Social Security Recipients are on track to receive the largest increase in the cost of living in four decades, as soaring inflation is rapidly reducing the purchasing power of retired Americans.
The Senior Citizens League, a non-partisan group focusing on issues concerning older Americans, estimated that the adjustment could be as high as 8.9% based on March inflation data, which showed that consumer prices rose 8.5% from the previous year , the fastest year-jump over years since December 1981.
The annual social security change is calculated on the basis of the consumer price index for urban and office workers, or CPI-W, which has risen 9.4% over the past year.
“I have never seen my estimates as high as what I see right now,” Mary Johnson, a Social Security analyst for the Senior Citizens League, told FOX Business. “The 8.9% would be the highest since 1981.”
Should social security beneficiaries see an increase of 8.9% to their monthly checks next year, it would mark the steepest annual adjustment since 1981, when beneficiaries saw a bump of 11.2%. The Senior Citizens League previously predicted that COLA for 2023 could be 7.6%.
The Social Security Administration releases the final adjustment rate in October.
The estimated figure may still be subject to change and ultimately depends on whether inflation has peaked or will continue to rise. Several economists said there are signs that inflation may slow, with a rise in gas prices accounting for a large part of the price rise last month. Excluding gas and food, which are more volatile measurements, so-called core inflation actually fell slightly between February and March.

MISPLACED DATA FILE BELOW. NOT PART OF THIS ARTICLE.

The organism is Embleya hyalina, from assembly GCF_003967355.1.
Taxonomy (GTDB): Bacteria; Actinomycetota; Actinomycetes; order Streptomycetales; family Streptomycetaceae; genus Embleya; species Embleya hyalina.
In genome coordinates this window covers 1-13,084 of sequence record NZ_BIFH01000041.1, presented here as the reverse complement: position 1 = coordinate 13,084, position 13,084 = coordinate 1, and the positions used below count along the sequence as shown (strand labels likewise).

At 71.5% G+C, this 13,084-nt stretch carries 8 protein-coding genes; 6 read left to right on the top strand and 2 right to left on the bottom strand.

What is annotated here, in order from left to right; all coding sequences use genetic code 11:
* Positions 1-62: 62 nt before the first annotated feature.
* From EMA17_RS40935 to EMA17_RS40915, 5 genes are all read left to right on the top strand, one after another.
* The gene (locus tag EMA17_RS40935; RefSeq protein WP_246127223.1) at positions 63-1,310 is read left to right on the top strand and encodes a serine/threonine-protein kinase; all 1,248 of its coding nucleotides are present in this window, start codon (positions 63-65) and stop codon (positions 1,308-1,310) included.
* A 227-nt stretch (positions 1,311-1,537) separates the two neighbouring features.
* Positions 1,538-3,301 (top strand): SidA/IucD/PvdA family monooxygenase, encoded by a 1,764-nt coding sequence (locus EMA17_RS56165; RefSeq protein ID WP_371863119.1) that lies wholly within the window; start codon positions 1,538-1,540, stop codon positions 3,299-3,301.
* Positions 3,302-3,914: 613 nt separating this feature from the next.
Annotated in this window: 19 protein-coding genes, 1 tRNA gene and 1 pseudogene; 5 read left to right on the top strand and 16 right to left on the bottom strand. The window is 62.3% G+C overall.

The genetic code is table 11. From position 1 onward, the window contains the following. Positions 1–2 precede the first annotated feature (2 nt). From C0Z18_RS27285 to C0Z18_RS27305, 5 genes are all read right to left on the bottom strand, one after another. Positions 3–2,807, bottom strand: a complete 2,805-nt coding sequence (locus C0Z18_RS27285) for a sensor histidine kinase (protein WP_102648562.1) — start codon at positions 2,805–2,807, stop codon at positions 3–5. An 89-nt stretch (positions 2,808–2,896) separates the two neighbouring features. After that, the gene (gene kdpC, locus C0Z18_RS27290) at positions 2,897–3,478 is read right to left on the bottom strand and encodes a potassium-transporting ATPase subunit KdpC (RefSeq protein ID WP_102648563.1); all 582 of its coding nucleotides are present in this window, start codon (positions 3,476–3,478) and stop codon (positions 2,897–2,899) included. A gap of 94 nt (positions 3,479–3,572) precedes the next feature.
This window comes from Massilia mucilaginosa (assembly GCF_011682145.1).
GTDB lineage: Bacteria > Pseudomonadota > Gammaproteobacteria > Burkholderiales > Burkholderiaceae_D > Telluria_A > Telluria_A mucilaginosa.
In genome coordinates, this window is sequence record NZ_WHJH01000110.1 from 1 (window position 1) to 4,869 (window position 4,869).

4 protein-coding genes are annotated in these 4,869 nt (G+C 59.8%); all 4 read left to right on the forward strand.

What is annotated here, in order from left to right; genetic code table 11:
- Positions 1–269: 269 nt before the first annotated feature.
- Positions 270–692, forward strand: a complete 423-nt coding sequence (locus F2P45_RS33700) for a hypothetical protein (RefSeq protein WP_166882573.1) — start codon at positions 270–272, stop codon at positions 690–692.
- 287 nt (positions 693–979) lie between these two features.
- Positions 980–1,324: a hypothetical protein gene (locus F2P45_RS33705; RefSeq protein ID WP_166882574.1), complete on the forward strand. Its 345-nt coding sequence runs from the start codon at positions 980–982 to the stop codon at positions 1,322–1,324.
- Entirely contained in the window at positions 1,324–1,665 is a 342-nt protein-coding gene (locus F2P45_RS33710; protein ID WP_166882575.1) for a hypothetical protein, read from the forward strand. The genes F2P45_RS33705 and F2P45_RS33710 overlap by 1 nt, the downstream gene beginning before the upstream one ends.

However, other economists have noted that the outlook remains uncertain as volatile things like the Russian war in Ukraine and the COVID-19 pandemic threaten to shake global markets further.
The average benefit in 2022 increased by 5.9%, corresponding to a monthly increase of $ 92 for the average retired American, bringing the full amount to $ 1,657, the Social Security Administration announced last year. But the sharp inflation has already eroded the entire increase according to calculations from the Association of the Elderly.
At the end of April, the total lack of an average benefit was $ 162.60.
“Inflation means lower savings, and for people who do not have enough savings, it can mean higher debt,” Johnson said. “And the rising interest rates, especially on consumer credit card debt, can be very expensive for people living on a fixed income and difficult to manage when they retire.”
Since 2000, social security services have lost about 30% of their purchasing power due to inadequate adjustments that underestimate inflation and rising health care costs, according to the Senior Citizens League.
The group has pushed Congress to pass legislation that will index the adjustment to inflation specifically for seniors, such as the consumer price index for the elderly or the CPI-E. This index specifically tracks the consumption of households with persons aged 62 and older.